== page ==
Editor’s note: This piece by Jay Nordlinger appeared in the December 31, 2004, issue of National Review.
It sometimes seems that Che Guevara is pictured on more items than Mickey Mouse. I’m talking about shirts and the like (but mainly shirts). One artist had the inspiration to combine the two: He put Mickey’s ears on Guevara. Guevara’s fans must not like it much.
The world is awash in Che paraphernalia, and this is an ongoing offense to truth, reason, and justice (a fine trio). Cuban Americans tend to be flummoxed by this phenomenon, and so do others who are decent and aware. There is a backlash against Che glorification, but it is tiny compared with the phenomenon itself. To turn the tide against Guevara would take massive reeducation — a term the old Communist would very much appreciate.
You find his items in the most surprising places. Or maybe they are not so surprising. The New York Public Library has a gift shop, and until just the other day, it sold a Guevara watch. The article featured Che’s face and the word “REVOLUTION.” The ad copy went like this: “Revolution is a permanent state with this clever watch, featuring the classic romantic image of Che Guevara, around which the word ‘revolution’ — revolves.” Clever, indeed.
That one of the world’s most prestigious libraries should have peddled an item puffing a brutal henchman was not big news, but some Cuban Americans, and a few others, reacted. On learning of the watch, many sent letters to the library, imploring its officials to come to their senses. One Cuban American — trying to play on longstanding American sensibilities — wrote, “Would you sell watches with the images of the Grand Dragon of the KKK?” It was also pointed out that Communist Cuba, which Guevara did a great deal to found and shape, is especially hard on librarians. The independent-library movement has been brutally repressed, and some of the most inspiring political prisoners stem from that movement.
Yet there is virtually no solidarity between Free World librarians and Cuba’s librarians, or would-be librarians. A year ago, the civil libertarian Nat Hentoff “renounced” — his word — the award given him by the American Library Association, because the ALA cold-shoulders the Cubans, preferring to stick with the loved “socialist” tyrant, Castro.
In any event, the New York Public Library withdrew the watch just before Christmas, offering no statement.
The fog of time and the strength of anti-anti-Communism have obscured the real Che. Who was he? He was an Argentinian revolutionary who served as Castro’s primary thug. He was especially infamous for presiding over summary executions at La Cabaña, the fortress that was his abattoir. He liked to administer the coup de grace, the bullet to the back of the neck. And he loved to parade people past El Paredón, the reddened wall against which so many innocents were killed. Furthermore, he established the labor-camp system in which countless citizens — dissidents, democrats, artists, homosexuals — would suffer and die. This is the Cuban gulag. A Cuban-American writer, Humberto Fontova, described Guevara as “a combination of Beria and Himmler.” Anthony Daniels once quipped, “The difference between [Guevara] and Pol Pot was that [the former] never studied in Paris.”
And yet, he is celebrated by “liberals,” this most illiberal of men. As Paul Berman summed up recently in Slate, “Che was an enemy of freedom, and yet he has been erected into a symbol of freedom. He helped establish an unjust social system in Cuba and has been erected into a symbol of social justice. He stood for the ancient rigidities of Latin-American thought, in a Marxist-Leninist version, and he has been celebrated as a freethinker and a rebel.”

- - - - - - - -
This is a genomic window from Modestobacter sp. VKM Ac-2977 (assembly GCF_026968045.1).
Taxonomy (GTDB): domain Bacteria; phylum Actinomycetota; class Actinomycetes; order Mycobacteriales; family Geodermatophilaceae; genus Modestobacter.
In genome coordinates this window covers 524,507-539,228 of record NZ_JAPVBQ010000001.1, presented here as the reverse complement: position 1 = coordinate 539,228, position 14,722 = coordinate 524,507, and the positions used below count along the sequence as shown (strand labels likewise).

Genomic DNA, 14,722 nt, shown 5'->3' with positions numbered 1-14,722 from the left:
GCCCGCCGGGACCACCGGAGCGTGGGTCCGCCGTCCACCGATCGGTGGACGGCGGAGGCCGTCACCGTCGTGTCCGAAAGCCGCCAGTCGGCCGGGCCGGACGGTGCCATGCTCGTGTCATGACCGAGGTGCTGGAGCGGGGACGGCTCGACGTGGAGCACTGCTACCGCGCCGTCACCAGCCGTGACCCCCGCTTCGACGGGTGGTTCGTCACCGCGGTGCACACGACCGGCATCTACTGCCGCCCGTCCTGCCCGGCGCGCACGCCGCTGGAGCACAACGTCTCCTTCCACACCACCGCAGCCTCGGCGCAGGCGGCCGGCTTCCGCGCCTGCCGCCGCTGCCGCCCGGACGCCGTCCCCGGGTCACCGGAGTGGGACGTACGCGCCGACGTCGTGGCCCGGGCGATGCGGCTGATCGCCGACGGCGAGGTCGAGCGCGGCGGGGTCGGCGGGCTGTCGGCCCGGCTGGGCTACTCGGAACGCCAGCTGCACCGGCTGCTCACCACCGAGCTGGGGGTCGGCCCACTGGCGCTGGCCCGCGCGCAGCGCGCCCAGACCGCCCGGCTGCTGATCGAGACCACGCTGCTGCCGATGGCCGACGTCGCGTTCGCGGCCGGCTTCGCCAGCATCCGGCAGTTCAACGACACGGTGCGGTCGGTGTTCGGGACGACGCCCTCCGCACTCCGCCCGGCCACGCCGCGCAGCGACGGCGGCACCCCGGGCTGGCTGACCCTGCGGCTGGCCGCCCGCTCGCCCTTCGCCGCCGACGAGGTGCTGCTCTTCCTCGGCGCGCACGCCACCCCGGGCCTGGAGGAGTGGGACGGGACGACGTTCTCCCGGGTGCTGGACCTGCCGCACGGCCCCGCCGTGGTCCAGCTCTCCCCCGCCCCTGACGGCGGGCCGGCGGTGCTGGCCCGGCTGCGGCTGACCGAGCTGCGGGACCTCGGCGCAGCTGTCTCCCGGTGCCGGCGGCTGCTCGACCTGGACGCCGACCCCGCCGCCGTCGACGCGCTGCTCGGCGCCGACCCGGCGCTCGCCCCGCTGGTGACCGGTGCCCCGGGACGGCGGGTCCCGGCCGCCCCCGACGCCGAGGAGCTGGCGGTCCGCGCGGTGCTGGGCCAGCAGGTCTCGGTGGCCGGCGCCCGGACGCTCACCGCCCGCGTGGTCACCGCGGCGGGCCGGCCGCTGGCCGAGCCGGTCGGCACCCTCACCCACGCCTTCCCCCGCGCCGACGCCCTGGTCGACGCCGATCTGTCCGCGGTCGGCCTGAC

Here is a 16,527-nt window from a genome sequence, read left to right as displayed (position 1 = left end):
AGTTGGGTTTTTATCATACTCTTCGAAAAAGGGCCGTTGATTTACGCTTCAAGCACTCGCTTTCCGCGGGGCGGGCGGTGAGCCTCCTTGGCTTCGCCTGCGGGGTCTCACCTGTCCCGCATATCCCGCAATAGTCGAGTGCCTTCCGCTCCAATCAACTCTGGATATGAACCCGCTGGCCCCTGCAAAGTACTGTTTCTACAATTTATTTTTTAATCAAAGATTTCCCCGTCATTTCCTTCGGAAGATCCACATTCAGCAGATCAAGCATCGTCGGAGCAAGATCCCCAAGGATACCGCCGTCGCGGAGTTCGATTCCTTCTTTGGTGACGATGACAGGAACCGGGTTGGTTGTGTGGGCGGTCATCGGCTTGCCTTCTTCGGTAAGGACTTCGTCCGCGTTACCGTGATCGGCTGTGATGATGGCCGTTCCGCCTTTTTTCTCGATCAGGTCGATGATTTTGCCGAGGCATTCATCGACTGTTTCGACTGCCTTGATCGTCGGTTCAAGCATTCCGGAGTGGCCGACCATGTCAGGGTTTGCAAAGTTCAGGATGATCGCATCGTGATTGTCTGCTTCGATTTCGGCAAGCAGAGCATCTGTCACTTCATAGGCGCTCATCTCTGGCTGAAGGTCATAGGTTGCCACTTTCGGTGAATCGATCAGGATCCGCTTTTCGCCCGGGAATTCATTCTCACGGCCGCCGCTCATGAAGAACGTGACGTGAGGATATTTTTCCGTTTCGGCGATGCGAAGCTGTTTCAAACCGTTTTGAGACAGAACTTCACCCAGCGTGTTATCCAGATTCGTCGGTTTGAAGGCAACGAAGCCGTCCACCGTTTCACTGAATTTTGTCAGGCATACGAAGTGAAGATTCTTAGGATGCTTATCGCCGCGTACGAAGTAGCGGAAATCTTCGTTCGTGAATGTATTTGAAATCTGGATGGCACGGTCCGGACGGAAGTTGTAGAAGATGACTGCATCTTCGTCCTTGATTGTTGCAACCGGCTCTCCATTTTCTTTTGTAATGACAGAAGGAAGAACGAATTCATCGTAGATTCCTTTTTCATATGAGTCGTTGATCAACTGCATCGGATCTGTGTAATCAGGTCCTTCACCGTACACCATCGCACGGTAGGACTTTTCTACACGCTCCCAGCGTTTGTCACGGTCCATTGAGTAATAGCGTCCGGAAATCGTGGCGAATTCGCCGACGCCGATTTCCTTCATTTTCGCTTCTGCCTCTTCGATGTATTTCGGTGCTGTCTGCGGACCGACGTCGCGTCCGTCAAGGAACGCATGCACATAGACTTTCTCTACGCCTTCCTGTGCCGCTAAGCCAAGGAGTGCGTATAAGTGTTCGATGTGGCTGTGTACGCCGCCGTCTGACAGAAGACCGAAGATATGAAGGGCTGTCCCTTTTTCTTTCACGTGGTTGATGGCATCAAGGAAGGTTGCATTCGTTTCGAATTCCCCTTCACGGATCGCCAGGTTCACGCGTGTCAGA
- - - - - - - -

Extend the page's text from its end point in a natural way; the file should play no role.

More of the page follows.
Those who know, or care about, the truth concerning Guevara are often tempted to despair. The website of our own National Institutes of Health describes him this way: an “Argentine physician and freedom fighter.” Guevara was a physician roughly like Mrs. Ceausescu was a chemist. As for freedom fighter … again, the temptation to despair is great.
And yet, Cuban Americans and their friends do not succumb altogether, as we have seen in the New York Public Library episode. Here is another episode: Not long ago, Burlington Coat Factory — a giant clothing retailer — ran a television ad featuring a teenager in a Guevara shirt. The ad was called — get this — “Values.” Anti-Communists organized boycotts, picketing, and letter-writing, and the company withdrew the shirt — but not before calling the activists “provocateurs,” “fanatics,” and “extremists.” (The company should get with it: The preferred Castroite term for democrats and human-rights advocates is gusanos, or “worms.”)
Meanwhile, in Los Angeles, a store called La La Ling sells a Guevara shirt for babies — actually, a “onesie.” The ad text is as follows: “Featured in Time Magazine’s holiday web shopping guide, ‘Viva la revolution [sic]!’ Now even the smallest rebel can express himself in these awesome baby one-sies. This classic Che Guevara icon is also available on a long-sleeve tee in kids’ sizes … Long live the rebel in all of us … there’s no cooler iconic image than Che!”
Who could argue with that? Despite protests, the store has hung tough. Its owner told the South Florida Sun-Sentinel, “[The onesie] is one of our top sellers. The Che image is just trendy right now…. I don’t think people are buying the shirt necessarily because of his exact politics. I have a baby store, and in my eyes it’s just a T-shirt.”
DEGREES OF GUILT
Some key questions are encapsulated right there. It seems obvious that some people know what they’re celebrating and some do not. Growing up in Ann Arbor, Mich., I saw Che’s face quite a bit, and, for the most part, those people knew what they were doing: They liked what he stood for. Other people are totally ignorant. Still others are perhaps semi-ignorant, wanting merely to express outrage or defiance, or to advertise their nonconformity. (Actually, in Ann Arbor, to wear Che was to conform.) The comedienne Margaret Cho pictured herself in a Guevara pose for a “Cho Revolution” tour. The boxer Mike Tyson, when he was feeling particularly aggrieved, had Guevara tattooed to his torso.
And last summer, you could find Che at the Minnesota State Fair: He was portrayed in seeds. (You mean, you’ve never heard of seed art?)